Defendant Trustee successful in BA pension scheme litigation – British Airways plc v Airways Pension Scheme Trustee Ltd [2017] EWHC 1191 (Ch)

The High Court has handed down judgment in the British Airways pension scheme litigation, dismissing BA’s claim.

The dispute arose following the Government’s announcement in 2010 that it intended to use CPI instead of RPI for increasing public sector pensions. Due to its public sector origins, this new practice applied to the Airways Pension Scheme.

In early 2011 the Scheme’s Trustees decided to use their unilateral power of amendment to amend the Scheme’s Rules by inserting a power to grant discretionary increases. On 26 June 2013 the Trustees decided to exercise this power to grant a discretionary increase of 0.2%, being half of the gap between RPI and CPI. On 19 November 2013, following a challenge to that decision by BA, the Trustees took their decision afresh and reached the same result.

On 6 December 2013 BA issued proceedings against the Trustees challenging these decisions on a wide range of grounds.

The trial was heard between October and December 2016 before Mr Justice Morgan. Shortly before trial, and by agreement with BA, the Trustees were replaced by a corporate Trustee.

In giving judgment for the Trustee, Morgan J held that the amendment of the Scheme’s rules was valid and effective. He found that:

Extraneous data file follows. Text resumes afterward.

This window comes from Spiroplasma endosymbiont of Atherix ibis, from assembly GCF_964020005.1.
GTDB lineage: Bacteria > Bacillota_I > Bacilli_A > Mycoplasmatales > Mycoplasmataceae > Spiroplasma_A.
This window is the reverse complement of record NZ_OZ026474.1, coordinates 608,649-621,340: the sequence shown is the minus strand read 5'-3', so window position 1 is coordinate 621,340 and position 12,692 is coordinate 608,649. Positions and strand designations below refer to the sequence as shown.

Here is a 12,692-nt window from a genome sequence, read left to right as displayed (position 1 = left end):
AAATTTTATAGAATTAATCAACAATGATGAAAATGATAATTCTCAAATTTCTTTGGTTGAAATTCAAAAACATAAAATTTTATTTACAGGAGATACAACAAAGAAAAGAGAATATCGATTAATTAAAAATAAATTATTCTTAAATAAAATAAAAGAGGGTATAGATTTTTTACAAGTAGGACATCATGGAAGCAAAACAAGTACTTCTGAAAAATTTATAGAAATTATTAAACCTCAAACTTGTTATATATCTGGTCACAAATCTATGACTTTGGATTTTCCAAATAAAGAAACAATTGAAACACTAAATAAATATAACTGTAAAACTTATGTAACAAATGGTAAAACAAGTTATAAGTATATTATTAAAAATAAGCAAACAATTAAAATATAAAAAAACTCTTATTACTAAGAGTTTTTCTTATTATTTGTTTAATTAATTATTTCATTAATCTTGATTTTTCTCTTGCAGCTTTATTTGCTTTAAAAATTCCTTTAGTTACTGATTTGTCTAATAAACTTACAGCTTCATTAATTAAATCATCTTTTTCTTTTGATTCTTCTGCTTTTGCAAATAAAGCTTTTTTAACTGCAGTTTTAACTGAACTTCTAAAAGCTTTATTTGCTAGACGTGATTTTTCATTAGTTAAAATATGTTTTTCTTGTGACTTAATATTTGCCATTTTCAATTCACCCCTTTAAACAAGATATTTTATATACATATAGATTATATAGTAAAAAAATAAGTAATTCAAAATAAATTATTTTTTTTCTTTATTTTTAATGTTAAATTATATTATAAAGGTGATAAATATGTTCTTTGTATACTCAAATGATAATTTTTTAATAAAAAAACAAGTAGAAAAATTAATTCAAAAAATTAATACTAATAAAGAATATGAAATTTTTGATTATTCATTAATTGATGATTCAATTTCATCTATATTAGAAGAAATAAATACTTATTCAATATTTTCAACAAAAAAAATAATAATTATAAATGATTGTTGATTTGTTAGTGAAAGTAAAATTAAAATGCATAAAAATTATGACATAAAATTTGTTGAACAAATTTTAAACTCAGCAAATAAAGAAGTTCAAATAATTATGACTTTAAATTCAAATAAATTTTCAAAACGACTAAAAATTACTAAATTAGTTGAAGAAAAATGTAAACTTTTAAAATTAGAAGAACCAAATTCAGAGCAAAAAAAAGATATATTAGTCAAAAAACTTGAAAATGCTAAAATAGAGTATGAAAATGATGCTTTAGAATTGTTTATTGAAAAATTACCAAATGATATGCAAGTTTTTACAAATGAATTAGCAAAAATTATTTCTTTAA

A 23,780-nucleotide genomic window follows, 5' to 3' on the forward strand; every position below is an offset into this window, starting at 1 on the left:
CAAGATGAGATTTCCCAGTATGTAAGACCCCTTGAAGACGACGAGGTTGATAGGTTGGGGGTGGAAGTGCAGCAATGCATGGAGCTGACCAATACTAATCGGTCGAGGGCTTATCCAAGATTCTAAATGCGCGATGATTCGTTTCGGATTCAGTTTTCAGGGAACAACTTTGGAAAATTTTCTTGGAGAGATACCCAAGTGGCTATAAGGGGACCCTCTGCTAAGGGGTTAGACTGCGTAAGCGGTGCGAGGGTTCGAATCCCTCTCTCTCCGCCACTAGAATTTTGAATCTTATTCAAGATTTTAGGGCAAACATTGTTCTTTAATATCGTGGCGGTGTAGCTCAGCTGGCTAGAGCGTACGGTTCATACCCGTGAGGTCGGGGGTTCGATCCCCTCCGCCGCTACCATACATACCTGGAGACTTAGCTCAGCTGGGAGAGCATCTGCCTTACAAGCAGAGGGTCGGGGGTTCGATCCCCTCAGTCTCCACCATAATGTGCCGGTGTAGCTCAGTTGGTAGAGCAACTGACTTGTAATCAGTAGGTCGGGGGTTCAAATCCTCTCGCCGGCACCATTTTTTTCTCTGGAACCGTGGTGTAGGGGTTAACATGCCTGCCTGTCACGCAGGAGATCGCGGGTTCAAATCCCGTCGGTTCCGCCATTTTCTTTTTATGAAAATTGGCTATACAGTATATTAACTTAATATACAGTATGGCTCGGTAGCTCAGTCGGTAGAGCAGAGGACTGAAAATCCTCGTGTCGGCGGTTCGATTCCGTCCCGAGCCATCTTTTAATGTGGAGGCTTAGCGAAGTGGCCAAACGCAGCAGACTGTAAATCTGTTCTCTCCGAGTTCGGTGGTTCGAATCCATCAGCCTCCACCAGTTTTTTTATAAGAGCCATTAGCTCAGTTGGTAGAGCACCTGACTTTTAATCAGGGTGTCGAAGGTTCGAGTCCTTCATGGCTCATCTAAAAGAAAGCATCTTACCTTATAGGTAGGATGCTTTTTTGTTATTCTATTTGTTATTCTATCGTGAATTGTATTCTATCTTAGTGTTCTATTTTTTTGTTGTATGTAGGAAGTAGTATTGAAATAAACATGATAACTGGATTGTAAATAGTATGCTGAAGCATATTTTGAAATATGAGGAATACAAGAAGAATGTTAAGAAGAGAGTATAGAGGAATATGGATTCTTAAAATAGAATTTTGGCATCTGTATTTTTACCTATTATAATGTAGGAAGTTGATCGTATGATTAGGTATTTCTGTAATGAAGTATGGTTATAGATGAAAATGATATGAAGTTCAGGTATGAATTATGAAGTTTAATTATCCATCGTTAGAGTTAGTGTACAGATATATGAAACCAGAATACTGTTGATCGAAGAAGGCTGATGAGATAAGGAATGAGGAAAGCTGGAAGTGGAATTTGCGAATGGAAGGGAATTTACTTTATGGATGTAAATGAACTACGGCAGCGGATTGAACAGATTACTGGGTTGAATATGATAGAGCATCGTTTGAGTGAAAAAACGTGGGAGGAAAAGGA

• the amendment was not contrary to the purposes of the Scheme;
  • the amendment was not beyond the scope of or an abuse of the Scheme’s power of amendment; and
  • the Trustees were not guilty of pre-determination, but had actively and genuinely engaged with the decision-making process that led to the decision to amend.

In relation to the Trustees’ decision on 26 June 2013 Morgan J held that, because no effective date for the increase had been specified, there was no effective exercise of the discretionary increase power.

In relation to the Trustees’ decision on 19 November 2013, however, the exercise of the discretionary increase power to grant an increase with effect from 1 December 2013 was held to be valid and effective. Morgan J held that:

  • the decision did not change the purposes of the Scheme, nor did it constitute a benevolent or compassionate payment (such payments being expressly prohibited by the Scheme’s purpose clause);
  • the decision was not beyond the scope of or an abuse of the discretionary increase power; and
  • the Trustees were again not guilty of pre-determination, having actively and genuinely engaged with the process of deciding whether to award a discretionary increase, and had had regard to all relevant considerations and no irrelevant considerations.

The Trustee was represented by Keith Rowley QC, Jonathan Hilliard QC and Henry Day, instructed by Eversheds Sutherland (International) LLP.

The full judgment can be found here.